Friday, November 13, 2015


Today’s post is a writing challenge. This is how it works: participating bloggers picked 4 – 6 words or short phrases for someone else to craft into a post. All words must be used at least once and all the posts will be unique as each writer has received their own set of words. That’s the challenge, here’s a fun twist; no one who’s participating knows who got their words and in what direction the writer will take them. Until now.

My words are: 

money ~ turkey ~ clock ~ light ~ garbage

They were submitted by:

The title may be a bit misleading. 


She picks up the garbage strewn around the room and chunks it in the bin. It’s been a long day, and the last thing she wants to do is clean up, but she has a compulsive streak that won’t let her get any rest until everything is set back in its place and the cleaning is all done. The turkey or what’s left of it has already been tucked inside plastic bags and set in the refrigerator for tomorrow’s lunch, so all that’s left to do is wipe the counters and get to the mound of dirty dishes in the sink. It might take two runs in the dishwasher to clean them all.

She stands at the sink washing the leftover grime down the drain lost in thought over the day--the way the tension always hung in the room whenever the family was together, no affection or warmth. Everyone was mechanical. A family of androids not programmed with any semblance of human emotion.

Sometimes she lays in bed at night staring at the wave of royal blue light coming from the digital numbers on her alarm clock on the little table beside her wondering if she actually knows what love feels like. Has she ever been loved? Does she know how to love? Is that a natural occurrence or does love have to be nutured? She thinks maybe you have to be loved to learn how to love and marvels at how broken she is, how desperate to feel something, anything other than numbness.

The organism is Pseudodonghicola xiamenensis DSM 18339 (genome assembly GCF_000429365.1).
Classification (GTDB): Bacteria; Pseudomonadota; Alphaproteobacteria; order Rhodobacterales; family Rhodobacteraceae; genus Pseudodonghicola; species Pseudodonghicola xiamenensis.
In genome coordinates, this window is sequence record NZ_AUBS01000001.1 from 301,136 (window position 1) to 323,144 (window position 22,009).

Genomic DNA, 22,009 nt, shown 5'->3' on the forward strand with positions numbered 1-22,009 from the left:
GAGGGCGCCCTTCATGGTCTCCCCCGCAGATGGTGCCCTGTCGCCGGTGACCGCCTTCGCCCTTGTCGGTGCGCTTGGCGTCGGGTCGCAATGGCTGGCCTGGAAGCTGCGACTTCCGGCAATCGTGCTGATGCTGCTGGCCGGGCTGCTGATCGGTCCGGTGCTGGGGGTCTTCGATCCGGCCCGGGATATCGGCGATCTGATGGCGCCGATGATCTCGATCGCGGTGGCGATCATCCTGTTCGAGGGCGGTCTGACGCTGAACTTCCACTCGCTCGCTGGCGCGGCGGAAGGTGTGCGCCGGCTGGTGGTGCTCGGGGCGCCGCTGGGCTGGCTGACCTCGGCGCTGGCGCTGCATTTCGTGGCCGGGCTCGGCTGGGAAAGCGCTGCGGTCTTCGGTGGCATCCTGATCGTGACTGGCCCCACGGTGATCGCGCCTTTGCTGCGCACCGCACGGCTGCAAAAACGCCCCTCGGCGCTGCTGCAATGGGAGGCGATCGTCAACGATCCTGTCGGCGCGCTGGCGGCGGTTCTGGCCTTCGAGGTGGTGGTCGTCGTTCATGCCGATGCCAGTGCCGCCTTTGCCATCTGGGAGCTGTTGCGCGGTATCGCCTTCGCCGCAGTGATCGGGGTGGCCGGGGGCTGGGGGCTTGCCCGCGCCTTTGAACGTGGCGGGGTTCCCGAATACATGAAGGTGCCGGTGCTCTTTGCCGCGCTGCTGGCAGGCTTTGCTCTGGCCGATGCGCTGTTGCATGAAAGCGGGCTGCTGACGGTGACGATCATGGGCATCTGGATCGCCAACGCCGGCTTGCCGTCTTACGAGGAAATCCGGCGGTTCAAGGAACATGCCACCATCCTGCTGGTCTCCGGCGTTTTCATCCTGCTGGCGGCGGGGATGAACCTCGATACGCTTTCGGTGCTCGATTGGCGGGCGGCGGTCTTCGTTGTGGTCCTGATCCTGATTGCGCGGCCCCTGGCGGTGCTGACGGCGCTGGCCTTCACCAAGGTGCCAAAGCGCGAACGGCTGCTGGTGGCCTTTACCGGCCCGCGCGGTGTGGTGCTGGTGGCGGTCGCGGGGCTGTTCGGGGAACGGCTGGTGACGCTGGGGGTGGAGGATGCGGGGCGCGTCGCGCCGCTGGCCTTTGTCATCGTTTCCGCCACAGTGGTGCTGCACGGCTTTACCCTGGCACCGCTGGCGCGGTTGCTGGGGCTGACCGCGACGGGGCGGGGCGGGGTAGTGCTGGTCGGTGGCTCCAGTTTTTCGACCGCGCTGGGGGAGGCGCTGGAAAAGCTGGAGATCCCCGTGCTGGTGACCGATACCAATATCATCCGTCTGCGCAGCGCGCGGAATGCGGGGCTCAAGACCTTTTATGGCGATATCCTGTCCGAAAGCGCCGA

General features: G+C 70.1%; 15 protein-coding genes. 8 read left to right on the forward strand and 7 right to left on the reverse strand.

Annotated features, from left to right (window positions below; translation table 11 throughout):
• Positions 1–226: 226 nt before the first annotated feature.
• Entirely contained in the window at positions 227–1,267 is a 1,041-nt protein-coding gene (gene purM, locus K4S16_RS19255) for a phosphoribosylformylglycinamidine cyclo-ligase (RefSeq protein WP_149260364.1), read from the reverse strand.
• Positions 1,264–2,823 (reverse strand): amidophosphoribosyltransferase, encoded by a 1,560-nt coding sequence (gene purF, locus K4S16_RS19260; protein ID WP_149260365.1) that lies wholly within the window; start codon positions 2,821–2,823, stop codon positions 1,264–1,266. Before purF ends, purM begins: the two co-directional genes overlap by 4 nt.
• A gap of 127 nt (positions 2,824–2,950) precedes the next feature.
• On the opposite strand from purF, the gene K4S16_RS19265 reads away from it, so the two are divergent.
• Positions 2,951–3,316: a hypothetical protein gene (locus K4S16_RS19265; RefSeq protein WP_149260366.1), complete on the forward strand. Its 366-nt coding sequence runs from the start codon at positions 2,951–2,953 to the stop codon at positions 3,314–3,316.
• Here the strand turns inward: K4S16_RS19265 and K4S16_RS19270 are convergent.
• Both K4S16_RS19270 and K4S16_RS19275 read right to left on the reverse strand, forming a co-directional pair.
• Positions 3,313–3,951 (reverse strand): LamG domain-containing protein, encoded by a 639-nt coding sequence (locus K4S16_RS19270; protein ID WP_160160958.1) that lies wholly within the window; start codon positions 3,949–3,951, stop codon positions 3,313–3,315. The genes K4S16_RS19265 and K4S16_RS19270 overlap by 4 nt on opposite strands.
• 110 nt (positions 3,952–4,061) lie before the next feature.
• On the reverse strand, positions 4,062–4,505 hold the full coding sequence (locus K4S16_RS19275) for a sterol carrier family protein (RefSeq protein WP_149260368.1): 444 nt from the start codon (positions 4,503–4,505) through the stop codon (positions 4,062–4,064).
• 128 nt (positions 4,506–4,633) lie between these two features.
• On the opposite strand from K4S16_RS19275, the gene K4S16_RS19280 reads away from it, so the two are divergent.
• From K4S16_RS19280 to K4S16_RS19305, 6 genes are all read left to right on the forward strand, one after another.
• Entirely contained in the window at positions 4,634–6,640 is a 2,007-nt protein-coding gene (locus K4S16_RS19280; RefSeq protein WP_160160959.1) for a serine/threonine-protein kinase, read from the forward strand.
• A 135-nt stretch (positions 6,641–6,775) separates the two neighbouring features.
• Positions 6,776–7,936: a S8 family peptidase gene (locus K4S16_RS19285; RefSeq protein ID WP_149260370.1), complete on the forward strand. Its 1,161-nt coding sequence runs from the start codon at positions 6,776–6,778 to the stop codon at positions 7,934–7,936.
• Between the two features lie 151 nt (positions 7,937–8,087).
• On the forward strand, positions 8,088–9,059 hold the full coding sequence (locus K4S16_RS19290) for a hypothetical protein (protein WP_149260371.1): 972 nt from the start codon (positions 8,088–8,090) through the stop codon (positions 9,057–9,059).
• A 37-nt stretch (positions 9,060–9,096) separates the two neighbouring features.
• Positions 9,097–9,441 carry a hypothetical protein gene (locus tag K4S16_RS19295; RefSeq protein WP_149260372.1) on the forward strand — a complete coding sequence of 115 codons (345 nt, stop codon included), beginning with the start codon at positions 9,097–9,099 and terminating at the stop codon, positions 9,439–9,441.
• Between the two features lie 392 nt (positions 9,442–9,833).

There’s not enough money in all the world, she guesses, that could fix that sort of void, to breech that harbor of nothingness. How do you teach someone to love who has never felt it?

She finishes stacking the first load of dishes in the washer, turns it on, and looks around the kitchen. She takes her purple Scotch Brite sponge and a bottle of Fantatik and goes to work on the counter and table washing away every speck that is out of place. She leans back against the counter to take in the fruits of her labor, her sparkling kitchen. If only her soul could be feel this clean, this fresh and shiny… if she could take a sponge and soak up all self-hatred from years of never feeling good enough maybe she could start anew.


Links to the other “Use Your Words” posts: Baking In A Tornado Spatulas on Parade The Momisodes Sparkly Poetic Weirdo Southern Belle Charm Rena’s World Never Ever Give Up Hope Dinosaur Superhero Mommy The Bergham Chronicles Eileen’s Perpetually Busy Confessions of a part-time working mom Someone Else’s Genius Climaxed The Angrivated Mom

Monday, November 9, 2015


I wrote this piece for a newsletter run by a pen pal and very close friend. I wanted to share it here for Sunday Confessions. Its about a term I coined called "interspection." The Sunday Confession prompt is "give" and since interspection requires you to give a piece of yourself to someone else, i thought it would be perfect.